Little Rock’s economy is changing, logistics industry will benefit
Little Rock’s economy hasn’t changed too drastically in the past few years, but its focus has changed. We at On Time Logistics have witnessed these changes and it’s a major reason we felt that establishing a full-time office in Little Rock was so necessary last year.
Little Rock follows the national trends, which includes speed and last mile capabilities for shipping finished goods. The city has all four modes of transportation: highway, airport, two rail lines, and barge transportation on the Arkansas River. Because of this, Little Rock is poised as an upcoming transportation and logistics center.
We spoke with Little Rock Regional Chamber Vice President of Economic Development Paul Latture and he, along with collaboration from Little Rock Regional Chamber Director of Business Attraction and Expansion Ben France and Little Rock Port Authority Executive Director Bryan Day, provided great insight into Little Rock’s changing economy and how it affects the logistics industry.
Latture said that while manufacturing has rebounded, most new jobs and businesses are in the technology and service sectors.
The Little Rock Technology Park, located in the heart of downtown Little Rock, just opened in October 2017 and is helping the city grow their financial and technical segment. The city is currently working on Phase 2 of the project.
“We are continuing to stress the technology sector to support the strong growth trend we have seen recently,” Latture said.
Like most of the country, there will be drastically lower retail jobs in the future, while transportation and logistics jobs will grow. We at OTL have noticed this change even in the short time we’ve had an office there. Our last mile delivery service has grown faster than even we predicted and we’re already seeing demand for our courier services.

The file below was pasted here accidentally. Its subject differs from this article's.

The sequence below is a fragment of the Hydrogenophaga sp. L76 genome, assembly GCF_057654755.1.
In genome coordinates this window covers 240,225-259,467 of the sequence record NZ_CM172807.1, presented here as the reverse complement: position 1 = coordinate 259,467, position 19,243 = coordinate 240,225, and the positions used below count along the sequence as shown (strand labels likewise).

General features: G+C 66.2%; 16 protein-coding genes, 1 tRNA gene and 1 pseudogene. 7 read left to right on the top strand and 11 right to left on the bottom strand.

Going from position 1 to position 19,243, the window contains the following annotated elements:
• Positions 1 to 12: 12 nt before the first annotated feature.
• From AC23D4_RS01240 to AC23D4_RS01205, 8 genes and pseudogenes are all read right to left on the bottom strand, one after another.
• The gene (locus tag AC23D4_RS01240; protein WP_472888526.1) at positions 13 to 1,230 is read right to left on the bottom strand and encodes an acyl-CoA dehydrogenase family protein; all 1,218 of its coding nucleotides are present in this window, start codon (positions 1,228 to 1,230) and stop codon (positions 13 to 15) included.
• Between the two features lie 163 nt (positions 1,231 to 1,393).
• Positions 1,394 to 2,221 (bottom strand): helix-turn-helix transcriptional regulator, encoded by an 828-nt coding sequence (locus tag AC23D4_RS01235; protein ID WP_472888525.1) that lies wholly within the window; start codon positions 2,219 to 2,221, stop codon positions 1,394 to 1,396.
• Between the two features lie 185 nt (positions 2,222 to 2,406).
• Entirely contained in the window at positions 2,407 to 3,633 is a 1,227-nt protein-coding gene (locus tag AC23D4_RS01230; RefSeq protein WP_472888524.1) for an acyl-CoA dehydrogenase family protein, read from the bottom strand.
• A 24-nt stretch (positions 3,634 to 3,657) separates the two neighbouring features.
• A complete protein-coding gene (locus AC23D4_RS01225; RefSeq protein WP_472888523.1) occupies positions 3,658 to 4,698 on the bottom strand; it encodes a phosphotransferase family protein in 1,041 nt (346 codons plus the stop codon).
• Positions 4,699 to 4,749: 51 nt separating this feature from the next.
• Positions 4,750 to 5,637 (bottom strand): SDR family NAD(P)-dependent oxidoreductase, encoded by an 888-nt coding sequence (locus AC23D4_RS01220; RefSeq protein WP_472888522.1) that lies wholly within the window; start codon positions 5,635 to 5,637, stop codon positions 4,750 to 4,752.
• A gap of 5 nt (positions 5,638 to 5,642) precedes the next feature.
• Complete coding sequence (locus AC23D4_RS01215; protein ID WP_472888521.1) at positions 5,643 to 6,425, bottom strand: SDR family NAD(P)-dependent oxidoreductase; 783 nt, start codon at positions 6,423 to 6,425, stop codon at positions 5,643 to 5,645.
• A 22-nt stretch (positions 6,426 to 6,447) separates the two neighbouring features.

Latture said they expect manufacturing will also grow in the coming years. Increased capacity will lend itself to increased activity in other parts of the supply chain, including last mile deliveries. And while the Little Rock Port Authority has added large acreages to its inventory of sites, Little Rock is still looking to expand.
“Little Rock has a need for sites with developed infrastructure,” Latture said. “We are exploring a large acreage logistics park for non-rail customers to be located with immediate interstate access and suitable for increased warehouse and terminal locations.”
Latture said that Little Rock’s economy is extremely diversified.
“When times are good, we don’t soar, and when times are bad, we don’t crash,” he said. “Our economic graphed would look like waves rather than peaks and valleys.”
OTL has also faced major growth and our steady commitment has made it possible. We’ve been in business for over ten years, and we’ve really started to grow since the economy sky-rocketed in 2016.
According to Latture, the purchase of two major Little Rock-based firms caused a dip in the economy. Like much of the nation, Little Rock has lost jobs in both offices and manufacturing. Because of these changes, the city is becoming a service economy, most of which is internet-based.
Latture said that they plan to market Little Rock as a place for warehousing and on-time and last mile courier services.
“We see second-tier cities like Little Rock being poised to provide the sites and infrastructure for companies that are decentralizing their operations to be closer to the final customer,” Latture said.
With the growth happening in Little Rock, we are rapidly growing our business. For more information about available jobs, contact Tim Swindler at firstname.lastname@example.org or 501.902.4650
(Photos courtesy of Flickr user Nicholas Henderson, and the Little Rock Regional Chamber of Commerce)